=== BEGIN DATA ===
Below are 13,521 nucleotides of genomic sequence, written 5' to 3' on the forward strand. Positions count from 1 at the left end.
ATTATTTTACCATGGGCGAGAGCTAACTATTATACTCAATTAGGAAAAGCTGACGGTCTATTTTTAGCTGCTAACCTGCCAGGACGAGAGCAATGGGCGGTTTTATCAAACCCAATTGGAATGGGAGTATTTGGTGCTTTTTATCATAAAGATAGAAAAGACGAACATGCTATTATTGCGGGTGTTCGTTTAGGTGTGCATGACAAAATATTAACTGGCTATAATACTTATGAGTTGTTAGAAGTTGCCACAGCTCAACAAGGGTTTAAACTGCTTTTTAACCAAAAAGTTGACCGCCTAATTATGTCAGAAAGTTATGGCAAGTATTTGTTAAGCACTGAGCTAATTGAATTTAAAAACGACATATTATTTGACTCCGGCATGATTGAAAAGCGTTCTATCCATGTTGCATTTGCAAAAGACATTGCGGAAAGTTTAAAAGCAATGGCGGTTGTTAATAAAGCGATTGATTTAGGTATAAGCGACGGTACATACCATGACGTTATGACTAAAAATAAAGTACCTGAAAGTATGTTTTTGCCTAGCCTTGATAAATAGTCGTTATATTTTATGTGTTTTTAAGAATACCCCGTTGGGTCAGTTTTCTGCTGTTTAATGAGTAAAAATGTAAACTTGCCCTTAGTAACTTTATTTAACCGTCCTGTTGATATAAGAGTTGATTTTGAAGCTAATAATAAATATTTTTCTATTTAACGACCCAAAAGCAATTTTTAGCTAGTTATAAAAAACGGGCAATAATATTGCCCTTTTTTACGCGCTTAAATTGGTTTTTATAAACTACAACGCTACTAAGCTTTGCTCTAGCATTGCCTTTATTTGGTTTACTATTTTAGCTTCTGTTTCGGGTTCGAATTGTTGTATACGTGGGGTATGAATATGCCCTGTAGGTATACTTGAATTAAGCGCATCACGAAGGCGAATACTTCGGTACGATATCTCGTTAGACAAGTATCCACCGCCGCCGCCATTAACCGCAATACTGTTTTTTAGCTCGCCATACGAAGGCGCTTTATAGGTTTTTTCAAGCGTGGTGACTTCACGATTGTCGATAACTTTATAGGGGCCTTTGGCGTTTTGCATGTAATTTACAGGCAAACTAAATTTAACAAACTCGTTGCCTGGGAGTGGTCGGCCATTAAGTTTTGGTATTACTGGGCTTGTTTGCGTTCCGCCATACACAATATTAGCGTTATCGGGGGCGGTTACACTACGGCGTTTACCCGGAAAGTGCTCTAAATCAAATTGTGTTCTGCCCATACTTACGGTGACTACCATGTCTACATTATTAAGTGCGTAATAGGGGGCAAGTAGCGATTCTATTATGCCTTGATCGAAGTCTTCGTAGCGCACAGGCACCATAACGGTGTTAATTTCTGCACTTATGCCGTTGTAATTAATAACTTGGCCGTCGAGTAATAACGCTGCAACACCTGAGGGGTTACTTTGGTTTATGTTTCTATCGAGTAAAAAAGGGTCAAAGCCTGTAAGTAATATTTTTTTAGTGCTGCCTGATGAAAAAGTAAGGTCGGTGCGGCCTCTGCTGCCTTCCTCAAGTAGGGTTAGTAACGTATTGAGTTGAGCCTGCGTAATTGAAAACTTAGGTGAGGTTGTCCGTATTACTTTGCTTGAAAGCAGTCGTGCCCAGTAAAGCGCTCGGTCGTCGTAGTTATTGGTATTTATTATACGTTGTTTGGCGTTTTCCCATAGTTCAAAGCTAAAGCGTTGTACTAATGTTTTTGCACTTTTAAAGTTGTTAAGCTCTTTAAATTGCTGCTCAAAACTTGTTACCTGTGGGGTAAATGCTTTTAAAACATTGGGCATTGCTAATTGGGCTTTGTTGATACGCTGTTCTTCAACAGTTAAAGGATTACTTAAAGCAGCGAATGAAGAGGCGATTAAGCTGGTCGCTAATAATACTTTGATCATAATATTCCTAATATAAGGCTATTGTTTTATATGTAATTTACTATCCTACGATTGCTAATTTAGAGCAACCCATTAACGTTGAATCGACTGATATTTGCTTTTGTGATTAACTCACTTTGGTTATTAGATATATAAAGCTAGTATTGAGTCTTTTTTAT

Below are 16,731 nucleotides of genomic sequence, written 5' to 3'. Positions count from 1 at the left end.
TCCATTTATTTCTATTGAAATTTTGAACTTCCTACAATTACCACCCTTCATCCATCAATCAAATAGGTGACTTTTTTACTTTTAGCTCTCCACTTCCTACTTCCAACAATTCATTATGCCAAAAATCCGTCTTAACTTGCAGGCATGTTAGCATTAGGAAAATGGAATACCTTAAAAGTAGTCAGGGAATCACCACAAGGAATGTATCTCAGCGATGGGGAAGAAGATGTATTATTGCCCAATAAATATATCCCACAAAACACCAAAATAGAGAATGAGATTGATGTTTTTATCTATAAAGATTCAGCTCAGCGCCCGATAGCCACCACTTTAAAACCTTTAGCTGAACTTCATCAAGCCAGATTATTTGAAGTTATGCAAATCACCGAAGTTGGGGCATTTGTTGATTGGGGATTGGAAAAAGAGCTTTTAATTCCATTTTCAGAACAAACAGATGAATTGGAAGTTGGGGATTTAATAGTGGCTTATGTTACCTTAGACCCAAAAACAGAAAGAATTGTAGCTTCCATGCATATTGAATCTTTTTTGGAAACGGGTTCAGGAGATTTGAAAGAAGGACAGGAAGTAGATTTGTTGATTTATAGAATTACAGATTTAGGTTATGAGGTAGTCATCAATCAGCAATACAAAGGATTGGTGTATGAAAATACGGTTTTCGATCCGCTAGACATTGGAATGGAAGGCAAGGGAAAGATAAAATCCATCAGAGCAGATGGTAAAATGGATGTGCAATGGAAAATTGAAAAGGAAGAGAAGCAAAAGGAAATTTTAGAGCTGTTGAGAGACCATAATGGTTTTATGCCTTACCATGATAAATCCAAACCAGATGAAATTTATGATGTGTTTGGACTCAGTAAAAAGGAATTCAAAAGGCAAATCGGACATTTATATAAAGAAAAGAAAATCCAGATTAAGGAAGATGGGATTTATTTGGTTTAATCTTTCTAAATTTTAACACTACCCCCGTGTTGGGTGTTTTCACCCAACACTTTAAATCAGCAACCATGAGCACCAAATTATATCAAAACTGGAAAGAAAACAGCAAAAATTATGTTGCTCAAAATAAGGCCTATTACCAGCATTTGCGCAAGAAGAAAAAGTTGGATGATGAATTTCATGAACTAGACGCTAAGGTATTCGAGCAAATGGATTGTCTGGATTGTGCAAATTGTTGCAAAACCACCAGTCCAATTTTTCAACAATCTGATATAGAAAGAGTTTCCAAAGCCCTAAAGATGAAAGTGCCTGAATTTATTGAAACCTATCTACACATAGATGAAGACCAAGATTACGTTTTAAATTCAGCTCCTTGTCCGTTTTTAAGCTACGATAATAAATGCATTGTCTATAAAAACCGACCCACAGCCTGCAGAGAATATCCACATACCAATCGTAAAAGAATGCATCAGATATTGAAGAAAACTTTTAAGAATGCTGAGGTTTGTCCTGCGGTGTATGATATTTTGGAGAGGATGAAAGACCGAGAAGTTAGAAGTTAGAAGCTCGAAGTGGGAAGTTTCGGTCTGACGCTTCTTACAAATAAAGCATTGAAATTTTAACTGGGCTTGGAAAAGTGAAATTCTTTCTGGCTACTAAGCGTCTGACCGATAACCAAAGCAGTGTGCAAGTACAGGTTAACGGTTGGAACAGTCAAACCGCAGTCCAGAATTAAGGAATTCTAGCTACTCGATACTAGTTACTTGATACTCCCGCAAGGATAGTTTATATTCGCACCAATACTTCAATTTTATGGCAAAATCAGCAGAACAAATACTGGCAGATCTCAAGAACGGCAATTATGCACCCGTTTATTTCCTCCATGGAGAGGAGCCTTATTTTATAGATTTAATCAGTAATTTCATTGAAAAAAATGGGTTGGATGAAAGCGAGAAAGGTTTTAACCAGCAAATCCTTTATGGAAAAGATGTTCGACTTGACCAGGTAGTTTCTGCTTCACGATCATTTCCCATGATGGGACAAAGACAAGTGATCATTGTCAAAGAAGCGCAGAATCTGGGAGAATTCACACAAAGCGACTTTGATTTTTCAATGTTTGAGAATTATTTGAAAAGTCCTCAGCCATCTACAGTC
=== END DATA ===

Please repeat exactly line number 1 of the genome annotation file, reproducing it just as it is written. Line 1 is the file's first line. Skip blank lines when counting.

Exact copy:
Below are 13,521 nucleotides of genomic sequence, written 5' to 3' on the forward strand. Positions count from 1 at the left end.